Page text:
from The American Heritage® Dictionary of the English Language, 4th Edition

  • n. One of the short timbers running fore and aft that connect the transverse beams supporting the deck of a ship.

from Wiktionary, Creative Commons Attribution/Share-Alike License

  • n. A piece of squared timber fitted fore-and-aft between the deck beams of a wooden ship to provide support for the deck planking.
  • n. Alternative form of carlin (old woman)
  • n. Alternative form of care, used in Carling Sunday or Care Sunday.

from The Century Dictionary and Cyclopedia

  • n. The Sunday before Palm Sunday; the fifth Sunday in Lent, commonly known as Passion Sunday. It was an old custom to eat a certain kind of peas on that day.
  • n. [l. c] plural The peas eaten on Passion Sunday; “grey peas steeped all night in water, and fried next day in butter” (Brockett).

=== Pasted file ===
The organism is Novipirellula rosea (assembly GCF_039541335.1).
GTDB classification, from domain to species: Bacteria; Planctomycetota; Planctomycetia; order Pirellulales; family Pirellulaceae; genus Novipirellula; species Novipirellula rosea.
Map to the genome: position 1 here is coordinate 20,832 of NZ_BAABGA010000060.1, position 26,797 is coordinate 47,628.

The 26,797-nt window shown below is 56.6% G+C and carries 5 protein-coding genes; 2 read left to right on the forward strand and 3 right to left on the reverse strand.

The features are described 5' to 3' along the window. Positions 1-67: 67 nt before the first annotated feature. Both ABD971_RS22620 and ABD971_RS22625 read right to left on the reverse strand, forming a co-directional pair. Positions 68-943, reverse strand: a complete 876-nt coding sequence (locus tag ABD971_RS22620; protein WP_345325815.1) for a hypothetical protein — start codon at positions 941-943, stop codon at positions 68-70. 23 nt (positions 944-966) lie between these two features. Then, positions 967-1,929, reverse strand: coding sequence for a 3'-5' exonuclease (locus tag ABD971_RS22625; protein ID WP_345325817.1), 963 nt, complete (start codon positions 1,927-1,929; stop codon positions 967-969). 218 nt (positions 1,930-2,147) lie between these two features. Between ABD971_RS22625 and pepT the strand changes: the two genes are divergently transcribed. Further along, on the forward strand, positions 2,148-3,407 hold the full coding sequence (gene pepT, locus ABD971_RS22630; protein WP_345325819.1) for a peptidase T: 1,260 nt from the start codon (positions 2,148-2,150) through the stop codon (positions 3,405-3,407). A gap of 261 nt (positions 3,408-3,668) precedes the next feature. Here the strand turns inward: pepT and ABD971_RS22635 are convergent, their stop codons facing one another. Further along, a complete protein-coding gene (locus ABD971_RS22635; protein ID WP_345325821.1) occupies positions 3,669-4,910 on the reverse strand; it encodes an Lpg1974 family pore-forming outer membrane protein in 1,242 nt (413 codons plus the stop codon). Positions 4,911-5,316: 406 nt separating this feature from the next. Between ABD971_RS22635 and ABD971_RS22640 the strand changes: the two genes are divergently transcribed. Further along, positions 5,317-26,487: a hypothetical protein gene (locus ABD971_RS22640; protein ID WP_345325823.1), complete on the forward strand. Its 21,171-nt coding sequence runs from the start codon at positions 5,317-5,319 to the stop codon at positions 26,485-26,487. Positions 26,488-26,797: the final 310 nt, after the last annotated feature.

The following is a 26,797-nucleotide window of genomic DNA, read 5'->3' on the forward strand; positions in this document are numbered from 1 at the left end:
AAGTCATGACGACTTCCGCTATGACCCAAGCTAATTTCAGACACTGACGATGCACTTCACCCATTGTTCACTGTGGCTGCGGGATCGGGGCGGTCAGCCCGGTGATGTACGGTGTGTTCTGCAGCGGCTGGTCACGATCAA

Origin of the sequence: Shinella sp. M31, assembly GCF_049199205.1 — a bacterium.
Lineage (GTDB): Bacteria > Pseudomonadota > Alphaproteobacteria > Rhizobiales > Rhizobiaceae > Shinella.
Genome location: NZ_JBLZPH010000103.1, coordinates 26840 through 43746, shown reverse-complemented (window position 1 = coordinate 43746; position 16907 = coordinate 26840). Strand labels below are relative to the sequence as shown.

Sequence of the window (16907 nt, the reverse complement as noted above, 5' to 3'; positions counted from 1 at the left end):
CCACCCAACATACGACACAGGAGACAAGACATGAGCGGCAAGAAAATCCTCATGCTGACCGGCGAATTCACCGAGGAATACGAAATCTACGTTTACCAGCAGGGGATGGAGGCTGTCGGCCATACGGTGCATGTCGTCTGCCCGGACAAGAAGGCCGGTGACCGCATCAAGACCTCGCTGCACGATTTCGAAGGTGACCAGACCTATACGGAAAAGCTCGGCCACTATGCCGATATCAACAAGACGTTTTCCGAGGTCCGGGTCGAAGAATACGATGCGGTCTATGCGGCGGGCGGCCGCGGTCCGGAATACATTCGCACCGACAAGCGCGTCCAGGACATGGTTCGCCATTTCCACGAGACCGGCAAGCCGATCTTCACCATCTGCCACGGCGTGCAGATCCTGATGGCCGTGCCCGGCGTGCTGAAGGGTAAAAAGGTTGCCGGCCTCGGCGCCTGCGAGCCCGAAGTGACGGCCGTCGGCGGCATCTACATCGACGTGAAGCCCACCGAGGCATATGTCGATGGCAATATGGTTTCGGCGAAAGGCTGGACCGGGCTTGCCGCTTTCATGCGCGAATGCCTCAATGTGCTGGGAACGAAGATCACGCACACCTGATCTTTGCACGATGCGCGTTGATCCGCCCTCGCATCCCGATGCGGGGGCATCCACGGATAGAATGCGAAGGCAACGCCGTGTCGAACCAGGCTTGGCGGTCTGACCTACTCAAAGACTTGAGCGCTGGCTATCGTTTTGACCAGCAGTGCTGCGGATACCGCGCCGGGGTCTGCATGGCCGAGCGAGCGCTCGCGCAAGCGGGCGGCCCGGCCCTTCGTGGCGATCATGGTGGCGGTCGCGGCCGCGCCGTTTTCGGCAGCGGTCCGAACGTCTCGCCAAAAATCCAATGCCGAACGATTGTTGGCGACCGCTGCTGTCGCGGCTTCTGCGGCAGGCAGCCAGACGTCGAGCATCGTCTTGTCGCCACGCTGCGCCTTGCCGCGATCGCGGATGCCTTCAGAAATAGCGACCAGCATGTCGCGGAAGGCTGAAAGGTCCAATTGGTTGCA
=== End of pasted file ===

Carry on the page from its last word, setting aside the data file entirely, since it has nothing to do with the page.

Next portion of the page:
• n. See carline.


Middle English, from Old French calingue and from Old Norse kerling, old woman (Old French, from Old Norse).
(American Heritage® Dictionary of the English Language, Fourth Edition)
From Old Norse karling, feminine of karl ("carl"). (Wiktionary)



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  • carlin

    June 25, 2011

  • "... short pieces of timber ranging fore and aft, from one of the deck beams to another, into which their ends are scored: they are used to sustain and fortify the smaller beams of the ship, and are exhibited in the deck. They are pieces of oak timber, about eight feet long and eight inches square, or more, used for the purpose of framing the partners."
    Falconer's New Universal Dictionary of the Marine (1816), 77

    October 14, 2008